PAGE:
Jonathan V. Last, editor of the Weekly Standard and author of the forthcoming book, What to Expect When No One's Expecting (Encounter, 2013), comments in his e-letter today about the recent report from the Pew Research Center about falling fertility rates in the U.S.:
Last week the general public had a momentary freak-out when it was reported that U.S. fertility rates had hit their lowest point since 1920. The news made it into the front pages of the Washington Post and USA Today and it was as if, for a moment, mainstream America awoke to the fact that our demographics are terrible. And getting worse.
But then the moment passed and everyone went back to worrying about the fiscal cliff and the royal pregnancy. Such is the nature of media.
It's worth looking into the new numbers in a little more depth, though, because they give you a reasonably good sense as to what's happening in our society.
So here's the top-line: Between 2007 and 2010, the U.S. birthrate dropped 8 percent, to the level of 64 births for every 1,000 women. The preliminary data for 2011 shows it sliding still more, to 63.2. This is as barren as America has ever been. For some contrast: During the Great Depression—when it really collapsed—the birth rate bottomed out in the high 70s. In the 1970s—when fertility rates all across the Western world entered a death spiral—the birth rate never dipped much lower than 65. Our birth rate is now lower than it was both during the greatest economic calamity, and the greatest social upheaval, in modern American history.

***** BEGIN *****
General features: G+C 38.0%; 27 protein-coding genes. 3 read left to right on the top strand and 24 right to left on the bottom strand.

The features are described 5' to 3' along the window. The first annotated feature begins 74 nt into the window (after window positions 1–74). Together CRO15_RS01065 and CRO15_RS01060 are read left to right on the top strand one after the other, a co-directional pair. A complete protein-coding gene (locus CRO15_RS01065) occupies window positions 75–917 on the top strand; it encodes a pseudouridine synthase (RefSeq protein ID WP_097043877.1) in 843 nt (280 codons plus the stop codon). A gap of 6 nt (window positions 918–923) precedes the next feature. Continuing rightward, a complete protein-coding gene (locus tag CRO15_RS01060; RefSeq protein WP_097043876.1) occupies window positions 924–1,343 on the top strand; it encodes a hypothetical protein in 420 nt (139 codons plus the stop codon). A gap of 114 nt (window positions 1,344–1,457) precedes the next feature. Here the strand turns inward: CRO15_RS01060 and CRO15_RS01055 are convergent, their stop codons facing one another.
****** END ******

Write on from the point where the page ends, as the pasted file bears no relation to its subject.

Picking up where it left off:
One striking (and sobering) aspect, Last notes, is that the birth rates among immigrants are not just falling, but are plummeting: